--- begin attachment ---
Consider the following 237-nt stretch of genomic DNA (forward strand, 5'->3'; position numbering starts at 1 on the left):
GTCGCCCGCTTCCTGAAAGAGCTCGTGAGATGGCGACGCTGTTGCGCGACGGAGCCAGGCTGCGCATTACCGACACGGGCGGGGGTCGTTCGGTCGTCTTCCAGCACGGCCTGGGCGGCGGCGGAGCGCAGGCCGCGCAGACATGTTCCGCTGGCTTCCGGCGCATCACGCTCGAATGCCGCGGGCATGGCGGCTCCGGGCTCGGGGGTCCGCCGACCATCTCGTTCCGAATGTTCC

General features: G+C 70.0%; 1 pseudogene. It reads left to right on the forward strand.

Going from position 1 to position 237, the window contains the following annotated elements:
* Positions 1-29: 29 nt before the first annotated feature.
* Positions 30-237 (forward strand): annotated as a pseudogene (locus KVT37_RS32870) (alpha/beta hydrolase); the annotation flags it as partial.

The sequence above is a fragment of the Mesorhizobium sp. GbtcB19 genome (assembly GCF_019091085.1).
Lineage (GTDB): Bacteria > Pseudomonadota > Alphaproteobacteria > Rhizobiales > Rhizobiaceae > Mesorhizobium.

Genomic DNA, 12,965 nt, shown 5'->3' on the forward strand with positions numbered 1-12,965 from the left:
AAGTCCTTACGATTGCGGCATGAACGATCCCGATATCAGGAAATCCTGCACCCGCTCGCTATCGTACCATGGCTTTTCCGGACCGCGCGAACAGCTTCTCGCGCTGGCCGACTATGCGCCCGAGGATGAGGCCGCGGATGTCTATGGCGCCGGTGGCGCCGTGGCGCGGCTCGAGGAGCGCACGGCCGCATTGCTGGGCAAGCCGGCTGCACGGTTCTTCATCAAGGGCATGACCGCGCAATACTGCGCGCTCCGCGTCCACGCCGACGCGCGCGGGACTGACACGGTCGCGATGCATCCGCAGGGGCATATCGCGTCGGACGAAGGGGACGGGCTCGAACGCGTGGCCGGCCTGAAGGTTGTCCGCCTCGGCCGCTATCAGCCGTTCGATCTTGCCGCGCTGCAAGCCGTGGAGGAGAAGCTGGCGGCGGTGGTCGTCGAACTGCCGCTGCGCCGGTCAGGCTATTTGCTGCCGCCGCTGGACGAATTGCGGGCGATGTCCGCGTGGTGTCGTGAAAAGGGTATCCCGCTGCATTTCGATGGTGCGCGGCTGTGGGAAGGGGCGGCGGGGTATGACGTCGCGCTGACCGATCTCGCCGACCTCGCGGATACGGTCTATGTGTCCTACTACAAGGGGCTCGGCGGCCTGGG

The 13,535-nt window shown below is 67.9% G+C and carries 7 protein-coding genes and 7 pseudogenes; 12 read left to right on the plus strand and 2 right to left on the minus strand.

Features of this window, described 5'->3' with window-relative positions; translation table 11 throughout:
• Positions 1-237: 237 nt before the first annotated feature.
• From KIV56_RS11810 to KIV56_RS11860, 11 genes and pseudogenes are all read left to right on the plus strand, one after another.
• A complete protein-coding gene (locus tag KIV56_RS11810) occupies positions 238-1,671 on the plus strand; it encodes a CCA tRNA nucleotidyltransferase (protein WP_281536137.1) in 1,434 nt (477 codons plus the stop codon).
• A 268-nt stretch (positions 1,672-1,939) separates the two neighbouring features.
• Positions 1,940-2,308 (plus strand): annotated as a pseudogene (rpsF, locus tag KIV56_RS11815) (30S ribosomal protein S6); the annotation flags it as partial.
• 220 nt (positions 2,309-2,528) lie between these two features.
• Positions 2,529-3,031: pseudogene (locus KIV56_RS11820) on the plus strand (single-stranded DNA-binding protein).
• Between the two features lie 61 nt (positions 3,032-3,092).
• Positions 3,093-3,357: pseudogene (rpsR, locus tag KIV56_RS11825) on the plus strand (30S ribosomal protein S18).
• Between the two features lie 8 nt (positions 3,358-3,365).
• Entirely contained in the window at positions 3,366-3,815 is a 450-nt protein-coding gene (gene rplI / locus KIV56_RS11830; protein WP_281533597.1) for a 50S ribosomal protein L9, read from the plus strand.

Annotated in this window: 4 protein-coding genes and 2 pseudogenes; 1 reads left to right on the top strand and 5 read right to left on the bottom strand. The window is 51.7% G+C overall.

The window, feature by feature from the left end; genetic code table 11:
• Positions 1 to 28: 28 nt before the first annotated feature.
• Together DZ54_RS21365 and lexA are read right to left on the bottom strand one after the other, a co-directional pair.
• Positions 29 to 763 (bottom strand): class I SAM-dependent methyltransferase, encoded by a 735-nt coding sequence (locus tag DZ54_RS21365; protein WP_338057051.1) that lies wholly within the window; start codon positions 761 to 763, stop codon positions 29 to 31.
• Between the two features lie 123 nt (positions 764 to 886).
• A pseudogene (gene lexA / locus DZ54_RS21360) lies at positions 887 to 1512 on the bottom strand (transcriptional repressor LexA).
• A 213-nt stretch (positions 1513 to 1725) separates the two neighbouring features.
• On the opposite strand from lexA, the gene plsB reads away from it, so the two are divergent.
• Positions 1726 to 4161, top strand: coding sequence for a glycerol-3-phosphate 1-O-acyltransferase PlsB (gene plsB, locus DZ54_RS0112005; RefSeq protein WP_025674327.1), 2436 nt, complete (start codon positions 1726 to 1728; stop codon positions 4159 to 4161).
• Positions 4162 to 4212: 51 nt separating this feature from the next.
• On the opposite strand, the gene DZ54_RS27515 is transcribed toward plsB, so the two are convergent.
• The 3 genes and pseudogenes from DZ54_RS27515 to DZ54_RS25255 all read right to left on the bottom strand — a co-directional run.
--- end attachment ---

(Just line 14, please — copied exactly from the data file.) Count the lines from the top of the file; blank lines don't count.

• From KIV56_RS11810 to KIV56_RS11860, 11 genes and pseudogenes are all read left to right on the plus strand, one after another.